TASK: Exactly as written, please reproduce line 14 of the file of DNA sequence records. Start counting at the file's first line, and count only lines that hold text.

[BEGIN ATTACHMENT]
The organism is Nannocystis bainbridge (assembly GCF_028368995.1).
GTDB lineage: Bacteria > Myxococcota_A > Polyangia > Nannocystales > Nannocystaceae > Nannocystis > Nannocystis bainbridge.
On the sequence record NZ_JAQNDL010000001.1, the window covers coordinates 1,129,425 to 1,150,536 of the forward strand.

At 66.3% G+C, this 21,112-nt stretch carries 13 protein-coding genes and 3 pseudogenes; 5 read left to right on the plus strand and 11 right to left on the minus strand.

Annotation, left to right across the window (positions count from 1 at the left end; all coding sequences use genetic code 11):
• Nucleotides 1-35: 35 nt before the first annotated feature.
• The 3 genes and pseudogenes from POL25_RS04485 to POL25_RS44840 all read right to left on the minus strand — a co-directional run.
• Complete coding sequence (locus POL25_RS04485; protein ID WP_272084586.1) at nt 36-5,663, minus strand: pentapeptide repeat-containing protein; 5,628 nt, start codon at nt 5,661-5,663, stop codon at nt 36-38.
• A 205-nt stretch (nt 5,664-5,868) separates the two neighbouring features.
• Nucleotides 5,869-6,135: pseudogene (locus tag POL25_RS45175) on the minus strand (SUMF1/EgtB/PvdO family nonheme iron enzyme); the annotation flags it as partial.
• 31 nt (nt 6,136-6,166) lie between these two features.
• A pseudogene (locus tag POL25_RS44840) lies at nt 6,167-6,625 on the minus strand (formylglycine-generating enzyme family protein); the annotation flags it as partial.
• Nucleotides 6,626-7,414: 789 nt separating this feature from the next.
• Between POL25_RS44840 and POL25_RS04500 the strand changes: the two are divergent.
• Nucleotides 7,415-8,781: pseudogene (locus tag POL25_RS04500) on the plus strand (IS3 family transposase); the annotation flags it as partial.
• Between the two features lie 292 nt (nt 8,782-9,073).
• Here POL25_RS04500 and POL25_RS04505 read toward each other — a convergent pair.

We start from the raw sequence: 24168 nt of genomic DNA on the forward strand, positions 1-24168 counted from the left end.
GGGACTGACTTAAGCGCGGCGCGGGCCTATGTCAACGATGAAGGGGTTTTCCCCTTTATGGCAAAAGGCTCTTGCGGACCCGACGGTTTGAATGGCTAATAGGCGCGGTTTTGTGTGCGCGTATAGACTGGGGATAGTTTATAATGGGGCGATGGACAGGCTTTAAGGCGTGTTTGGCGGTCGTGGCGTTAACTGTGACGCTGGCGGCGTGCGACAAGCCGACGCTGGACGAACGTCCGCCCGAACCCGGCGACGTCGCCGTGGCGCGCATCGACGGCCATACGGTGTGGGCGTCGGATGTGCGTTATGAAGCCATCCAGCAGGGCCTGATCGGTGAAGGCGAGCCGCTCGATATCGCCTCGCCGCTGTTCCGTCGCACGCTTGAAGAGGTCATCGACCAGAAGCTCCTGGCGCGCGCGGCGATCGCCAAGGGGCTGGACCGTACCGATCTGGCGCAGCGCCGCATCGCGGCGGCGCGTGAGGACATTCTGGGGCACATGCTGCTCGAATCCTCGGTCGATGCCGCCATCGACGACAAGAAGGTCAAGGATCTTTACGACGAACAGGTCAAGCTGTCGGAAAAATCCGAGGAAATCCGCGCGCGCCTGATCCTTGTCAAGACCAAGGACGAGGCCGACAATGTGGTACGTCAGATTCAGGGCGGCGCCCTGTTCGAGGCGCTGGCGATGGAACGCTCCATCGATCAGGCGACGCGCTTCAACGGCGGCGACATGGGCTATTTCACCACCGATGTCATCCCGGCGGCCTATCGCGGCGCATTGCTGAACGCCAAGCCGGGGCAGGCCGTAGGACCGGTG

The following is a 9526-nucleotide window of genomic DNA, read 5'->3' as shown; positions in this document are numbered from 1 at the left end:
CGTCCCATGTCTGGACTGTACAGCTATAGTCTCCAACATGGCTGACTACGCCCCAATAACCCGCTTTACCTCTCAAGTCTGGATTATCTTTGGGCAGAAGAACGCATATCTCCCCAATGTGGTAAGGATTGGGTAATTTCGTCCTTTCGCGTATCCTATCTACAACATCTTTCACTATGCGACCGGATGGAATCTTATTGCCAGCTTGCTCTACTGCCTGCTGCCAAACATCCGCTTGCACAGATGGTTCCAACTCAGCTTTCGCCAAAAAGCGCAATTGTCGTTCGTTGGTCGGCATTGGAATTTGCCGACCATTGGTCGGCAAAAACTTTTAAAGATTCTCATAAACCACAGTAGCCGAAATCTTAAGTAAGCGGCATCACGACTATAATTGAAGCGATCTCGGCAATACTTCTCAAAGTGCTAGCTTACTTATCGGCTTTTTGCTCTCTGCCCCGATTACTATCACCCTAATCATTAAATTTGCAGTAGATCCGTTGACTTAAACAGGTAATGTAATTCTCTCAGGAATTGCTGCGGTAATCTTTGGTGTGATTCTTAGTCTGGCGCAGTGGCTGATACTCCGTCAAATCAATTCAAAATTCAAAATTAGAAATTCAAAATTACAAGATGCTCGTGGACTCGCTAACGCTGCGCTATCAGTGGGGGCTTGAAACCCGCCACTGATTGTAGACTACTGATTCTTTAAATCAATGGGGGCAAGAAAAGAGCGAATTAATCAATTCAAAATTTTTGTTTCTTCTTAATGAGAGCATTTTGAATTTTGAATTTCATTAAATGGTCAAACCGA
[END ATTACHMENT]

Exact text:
• Between POL25_RS44840 and POL25_RS04500 the strand changes: the two are divergent.